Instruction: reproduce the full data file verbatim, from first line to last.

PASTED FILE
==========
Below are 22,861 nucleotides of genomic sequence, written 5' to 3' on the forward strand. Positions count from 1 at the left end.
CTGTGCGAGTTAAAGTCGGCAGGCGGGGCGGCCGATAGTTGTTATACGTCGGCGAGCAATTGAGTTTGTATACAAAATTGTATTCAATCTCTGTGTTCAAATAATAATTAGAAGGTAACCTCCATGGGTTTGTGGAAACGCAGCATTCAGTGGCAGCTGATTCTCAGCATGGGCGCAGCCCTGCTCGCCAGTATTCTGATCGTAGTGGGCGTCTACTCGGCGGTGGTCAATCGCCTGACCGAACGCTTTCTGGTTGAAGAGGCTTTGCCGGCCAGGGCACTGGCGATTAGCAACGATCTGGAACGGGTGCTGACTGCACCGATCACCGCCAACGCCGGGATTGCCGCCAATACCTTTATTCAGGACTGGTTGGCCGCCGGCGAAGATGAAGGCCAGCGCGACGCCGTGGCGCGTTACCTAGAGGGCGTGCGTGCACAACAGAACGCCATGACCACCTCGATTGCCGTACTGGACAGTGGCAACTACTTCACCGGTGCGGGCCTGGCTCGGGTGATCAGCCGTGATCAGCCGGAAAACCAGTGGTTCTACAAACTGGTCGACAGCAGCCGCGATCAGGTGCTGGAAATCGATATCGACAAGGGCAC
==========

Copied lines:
Below are 22,861 nucleotides of genomic sequence, written 5' to 3' on the forward strand. Positions count from 1 at the left end.
CTGTGCGAGTTAAAGTCGGCAGGCGGGGCGGCCGATAGTTGTTATACGTCGGCGAGCAATTGAGTTTGTATACAAAATTGTATTCAATCTCTGTGTTCAAATAATAATTAGAAGGTAACCTCCATGGGTTTGTGGAAACGCAGCATTCAGTGGCAGCTGATTCTCAGCATGGGCGCAGCCCTGCTCGCCAGTATTCTGATCGTAGTGGGCGTCTACTCGGCGGTGGTCAATCGCCTGACCGAACGCTTTCTGGTTGAAGAGGCTTTGCCGGCCAGGGCACTGGCGATTAGCAACGATCTGGAACGGGTGCTGACTGCACCGATCACCGCCAACGCCGGGATTGCCGCCAATACCTTTATTCAGGACTGGTTGGCCGCCGGCGAAGATGAAGGCCAGCGCGACGCCGTGGCGCGTTACCTAGAGGGCGTGCGTGCACAACAGAACGCCATGACCACCTCGATTGCCGTACTGGACAGTGGCAACTACTTCACCGGTGCGGGCCTGGCTCGGGTGATCAGCCGTGATCAGCCGGAAAACCAGTGGTTCTACAAACTGGTCGACAGCAGCCGCGATCAGGTGCTGGAAATCGATATCGACAAGGGCAC